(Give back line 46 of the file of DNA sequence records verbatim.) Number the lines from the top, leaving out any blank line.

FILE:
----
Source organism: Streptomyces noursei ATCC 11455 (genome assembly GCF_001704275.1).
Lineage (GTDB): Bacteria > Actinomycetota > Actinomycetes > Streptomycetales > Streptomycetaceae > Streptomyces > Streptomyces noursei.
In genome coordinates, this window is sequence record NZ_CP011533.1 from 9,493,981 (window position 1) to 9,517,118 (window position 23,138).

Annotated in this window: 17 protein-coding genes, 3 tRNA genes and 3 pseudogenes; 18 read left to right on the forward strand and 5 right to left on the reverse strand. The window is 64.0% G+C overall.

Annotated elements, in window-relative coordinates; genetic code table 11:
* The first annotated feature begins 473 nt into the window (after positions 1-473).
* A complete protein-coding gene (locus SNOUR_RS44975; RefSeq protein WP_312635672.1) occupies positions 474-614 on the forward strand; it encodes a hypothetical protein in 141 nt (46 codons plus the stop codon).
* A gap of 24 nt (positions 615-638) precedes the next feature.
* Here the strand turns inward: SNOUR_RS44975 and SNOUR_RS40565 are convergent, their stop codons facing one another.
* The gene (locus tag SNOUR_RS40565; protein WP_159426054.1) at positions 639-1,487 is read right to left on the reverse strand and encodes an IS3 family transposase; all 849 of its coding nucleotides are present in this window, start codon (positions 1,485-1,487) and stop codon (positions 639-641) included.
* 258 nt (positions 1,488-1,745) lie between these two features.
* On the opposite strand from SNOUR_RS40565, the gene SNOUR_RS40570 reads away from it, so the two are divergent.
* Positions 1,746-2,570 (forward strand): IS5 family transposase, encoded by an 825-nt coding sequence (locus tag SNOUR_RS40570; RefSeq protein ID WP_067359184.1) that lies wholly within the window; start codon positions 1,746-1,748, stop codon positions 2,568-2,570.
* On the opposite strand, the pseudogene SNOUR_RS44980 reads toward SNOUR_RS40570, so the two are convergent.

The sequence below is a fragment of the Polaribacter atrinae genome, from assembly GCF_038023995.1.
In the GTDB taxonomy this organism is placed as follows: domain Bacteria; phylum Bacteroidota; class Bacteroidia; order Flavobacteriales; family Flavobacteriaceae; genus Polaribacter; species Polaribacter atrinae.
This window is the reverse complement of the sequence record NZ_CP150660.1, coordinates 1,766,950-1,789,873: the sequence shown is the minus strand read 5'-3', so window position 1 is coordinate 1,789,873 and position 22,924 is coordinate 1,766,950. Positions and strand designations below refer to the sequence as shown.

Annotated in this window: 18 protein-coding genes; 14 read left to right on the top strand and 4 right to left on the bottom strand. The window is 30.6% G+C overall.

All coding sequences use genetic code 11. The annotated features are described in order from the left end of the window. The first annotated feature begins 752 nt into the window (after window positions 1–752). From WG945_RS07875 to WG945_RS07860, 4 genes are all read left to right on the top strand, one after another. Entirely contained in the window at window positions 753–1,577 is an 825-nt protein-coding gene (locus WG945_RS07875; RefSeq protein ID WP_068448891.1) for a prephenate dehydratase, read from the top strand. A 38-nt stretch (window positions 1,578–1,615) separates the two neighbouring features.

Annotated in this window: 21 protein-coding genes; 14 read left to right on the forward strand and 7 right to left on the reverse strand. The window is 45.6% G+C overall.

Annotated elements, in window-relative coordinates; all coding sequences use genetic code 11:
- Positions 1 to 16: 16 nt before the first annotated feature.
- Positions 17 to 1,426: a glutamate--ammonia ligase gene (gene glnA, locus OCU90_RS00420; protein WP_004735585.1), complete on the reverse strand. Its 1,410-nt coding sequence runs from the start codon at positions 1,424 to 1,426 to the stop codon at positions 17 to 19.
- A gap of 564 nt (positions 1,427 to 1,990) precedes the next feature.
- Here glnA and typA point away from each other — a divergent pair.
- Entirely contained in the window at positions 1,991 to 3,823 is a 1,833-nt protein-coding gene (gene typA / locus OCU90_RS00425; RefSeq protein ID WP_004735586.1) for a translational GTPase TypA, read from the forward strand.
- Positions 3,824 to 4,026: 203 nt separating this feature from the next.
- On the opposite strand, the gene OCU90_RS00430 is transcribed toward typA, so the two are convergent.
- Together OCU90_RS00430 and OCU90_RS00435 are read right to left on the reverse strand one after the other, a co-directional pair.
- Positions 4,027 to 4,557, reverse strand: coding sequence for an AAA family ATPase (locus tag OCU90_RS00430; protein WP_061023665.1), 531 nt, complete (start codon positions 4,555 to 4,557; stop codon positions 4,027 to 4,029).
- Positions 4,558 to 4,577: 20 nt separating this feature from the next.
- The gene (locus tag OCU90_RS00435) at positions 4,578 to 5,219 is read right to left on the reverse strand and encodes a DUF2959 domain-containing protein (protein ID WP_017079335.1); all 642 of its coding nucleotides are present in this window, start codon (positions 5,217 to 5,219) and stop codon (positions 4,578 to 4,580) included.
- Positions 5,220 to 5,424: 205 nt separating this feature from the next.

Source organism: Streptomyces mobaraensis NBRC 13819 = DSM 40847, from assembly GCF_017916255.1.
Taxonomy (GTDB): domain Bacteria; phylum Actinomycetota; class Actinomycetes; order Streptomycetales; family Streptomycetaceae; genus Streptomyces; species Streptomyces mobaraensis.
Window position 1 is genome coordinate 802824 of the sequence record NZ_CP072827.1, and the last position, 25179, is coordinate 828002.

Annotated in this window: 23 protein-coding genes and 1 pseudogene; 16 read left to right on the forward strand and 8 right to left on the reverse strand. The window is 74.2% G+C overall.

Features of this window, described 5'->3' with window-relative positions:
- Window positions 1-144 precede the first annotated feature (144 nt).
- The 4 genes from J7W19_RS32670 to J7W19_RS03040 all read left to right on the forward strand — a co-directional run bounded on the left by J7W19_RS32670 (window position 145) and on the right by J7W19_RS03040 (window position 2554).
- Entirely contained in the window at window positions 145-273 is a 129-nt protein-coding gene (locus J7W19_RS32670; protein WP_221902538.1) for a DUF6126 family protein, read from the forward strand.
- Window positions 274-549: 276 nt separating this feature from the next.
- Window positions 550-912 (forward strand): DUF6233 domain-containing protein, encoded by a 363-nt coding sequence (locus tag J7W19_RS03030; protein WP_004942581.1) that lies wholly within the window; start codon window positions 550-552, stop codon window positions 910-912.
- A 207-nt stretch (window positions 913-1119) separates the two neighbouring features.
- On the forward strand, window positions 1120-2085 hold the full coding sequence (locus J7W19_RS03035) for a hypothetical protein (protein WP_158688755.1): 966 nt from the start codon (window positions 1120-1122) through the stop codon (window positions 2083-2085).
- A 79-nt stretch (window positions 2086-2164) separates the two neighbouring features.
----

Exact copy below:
- A 79-nt stretch (window positions 2086-2164) separates the two neighbouring features.